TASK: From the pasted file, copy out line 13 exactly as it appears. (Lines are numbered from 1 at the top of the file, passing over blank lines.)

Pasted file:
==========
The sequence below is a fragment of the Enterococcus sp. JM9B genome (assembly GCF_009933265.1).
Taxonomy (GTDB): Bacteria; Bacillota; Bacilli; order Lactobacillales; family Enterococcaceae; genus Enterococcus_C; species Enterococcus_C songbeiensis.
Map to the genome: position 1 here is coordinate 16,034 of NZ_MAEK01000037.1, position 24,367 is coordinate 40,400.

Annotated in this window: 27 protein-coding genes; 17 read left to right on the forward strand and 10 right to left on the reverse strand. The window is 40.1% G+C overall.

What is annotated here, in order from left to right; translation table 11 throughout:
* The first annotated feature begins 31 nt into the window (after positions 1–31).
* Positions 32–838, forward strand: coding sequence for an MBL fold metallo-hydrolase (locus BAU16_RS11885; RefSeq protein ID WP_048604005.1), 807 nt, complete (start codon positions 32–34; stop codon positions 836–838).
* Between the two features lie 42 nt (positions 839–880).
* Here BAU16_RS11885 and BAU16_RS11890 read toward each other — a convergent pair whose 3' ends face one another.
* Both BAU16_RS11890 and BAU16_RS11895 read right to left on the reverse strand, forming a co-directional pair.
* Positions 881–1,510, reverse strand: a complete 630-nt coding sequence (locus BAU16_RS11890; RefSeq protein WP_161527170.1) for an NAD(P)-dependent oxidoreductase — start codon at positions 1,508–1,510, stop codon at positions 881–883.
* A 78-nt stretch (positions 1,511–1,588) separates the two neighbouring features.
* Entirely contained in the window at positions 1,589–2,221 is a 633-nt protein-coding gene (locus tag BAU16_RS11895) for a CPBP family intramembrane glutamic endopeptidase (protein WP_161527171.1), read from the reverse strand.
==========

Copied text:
* Entirely contained in the window at positions 1,589–2,221 is a 633-nt protein-coding gene (locus tag BAU16_RS11895) for a CPBP family intramembrane glutamic endopeptidase (protein WP_161527171.1), read from the reverse strand.